Both parties’ criticisms of Section 230 suffer from palpable partisan motivations, flaws, and ambiguities. They likewise both seek to walk back the legislative intent clearly set forth by Congress in the original act to “promote the continued development” of online platforms and resources and preserve the “vibrant and competitive free market…unfettered by Federal or State regulation.” 47 U.S.C. § 230(b)(1) and (2). Moreover, both parties have aimed their proposals and calls for revision at social media platforms—calling out Twitter, Facebook, and Instagram by name—but fail to acknowledge the farther-reaching effects of the proposed regulation. Section 230’s definition of an online service provider encompasses any operator providing a platform for user content. This definition includes service providers that stream users’ chats and comments, a communal interaction on which many platforms rely to appeal to users, and platforms such as Wikipedia that serve as a valuable source of online information almost wholly provided by users. Thus, the amendment as contemplated would provide potential liability to, for example, chat hosting services for the content of their users’ online chats, texts, and blog posts, and any platform allowing users to comment on the platform or other users’ content.
Compliance with either set of revisions would be expensive and onerous to service and content providers alike. The revisions call on service providers to not only undertake extensive review of everything published on their sites but also potentially hold them responsible for identifying what is or is not misinformation, such as foreign election interference, a sophistication far beyond the capability of most service providers. A redefinition of hate speech and misinformation would also trickle down to content providers. Service providers would be required to review all content posted by their users, delaying users’ ability to comment in real time and, likewise, stifling their freedom of speech and the exchange of information and ideas online. Both platforms and users would face increased civil and criminal liability for posted content, or alternatively for their restrictions (or lack of restrictions), based on unclear and arbitrary standards. Finally, it is difficult to square any of these proposals with either the real-world flow of information and communication over the internet or the First Amendment.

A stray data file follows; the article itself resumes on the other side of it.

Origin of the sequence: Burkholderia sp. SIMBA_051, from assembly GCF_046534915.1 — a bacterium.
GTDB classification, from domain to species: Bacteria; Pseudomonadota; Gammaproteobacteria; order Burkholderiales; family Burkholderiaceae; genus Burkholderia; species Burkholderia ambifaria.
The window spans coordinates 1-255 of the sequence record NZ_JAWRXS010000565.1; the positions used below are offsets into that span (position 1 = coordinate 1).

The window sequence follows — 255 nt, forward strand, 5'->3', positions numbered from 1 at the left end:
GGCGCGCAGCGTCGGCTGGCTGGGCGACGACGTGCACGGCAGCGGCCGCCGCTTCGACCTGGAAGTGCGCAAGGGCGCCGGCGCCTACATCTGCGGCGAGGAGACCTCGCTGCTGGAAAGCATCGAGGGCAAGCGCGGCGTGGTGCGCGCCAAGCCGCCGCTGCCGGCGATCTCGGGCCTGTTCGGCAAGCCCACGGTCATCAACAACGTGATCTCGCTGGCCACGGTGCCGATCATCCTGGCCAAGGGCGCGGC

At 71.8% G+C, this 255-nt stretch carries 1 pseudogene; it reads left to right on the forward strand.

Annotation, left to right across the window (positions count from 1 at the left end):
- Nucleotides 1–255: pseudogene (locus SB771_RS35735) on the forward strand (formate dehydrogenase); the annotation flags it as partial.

What is clear is that regardless of the outcome in November, all online platforms publishing moderated or unmoderated third-party content should prepare for efforts to limit Section 230 and should evaluate the effects of these potential new obligations, liabilities, and costs on their business.
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 Just one day after leaving the hospital, Trump renewed his attack on Section 230 in response to Twitter’s labeling his tweets about the effects of COVID as potentially misleading. Both Facebook and Google recently announced policies blocking political ads after polls close on November 3rd, a move that will certainly draw further ire and retribution from the Trump administration and conservative lawmakers.